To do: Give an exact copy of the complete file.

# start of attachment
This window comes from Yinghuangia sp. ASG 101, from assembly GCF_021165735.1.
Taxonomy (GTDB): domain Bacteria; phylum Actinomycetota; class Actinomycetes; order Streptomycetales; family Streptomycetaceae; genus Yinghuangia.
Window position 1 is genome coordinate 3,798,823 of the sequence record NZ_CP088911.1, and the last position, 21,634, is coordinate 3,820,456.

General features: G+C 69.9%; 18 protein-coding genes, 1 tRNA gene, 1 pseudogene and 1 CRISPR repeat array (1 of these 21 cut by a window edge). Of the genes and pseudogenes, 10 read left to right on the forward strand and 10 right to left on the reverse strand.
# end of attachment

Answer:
This window comes from Yinghuangia sp. ASG 101, from assembly GCF_021165735.1.
Taxonomy (GTDB): domain Bacteria; phylum Actinomycetota; class Actinomycetes; order Streptomycetales; family Streptomycetaceae; genus Yinghuangia.
Window position 1 is genome coordinate 3,798,823 of the sequence record NZ_CP088911.1, and the last position, 21,634, is coordinate 3,820,456.

General features: G+C 69.9%; 18 protein-coding genes, 1 tRNA gene, 1 pseudogene and 1 CRISPR repeat array (1 of these 21 cut by a window edge). Of the genes and pseudogenes, 10 read left to right on the forward strand and 10 right to left on the reverse strand.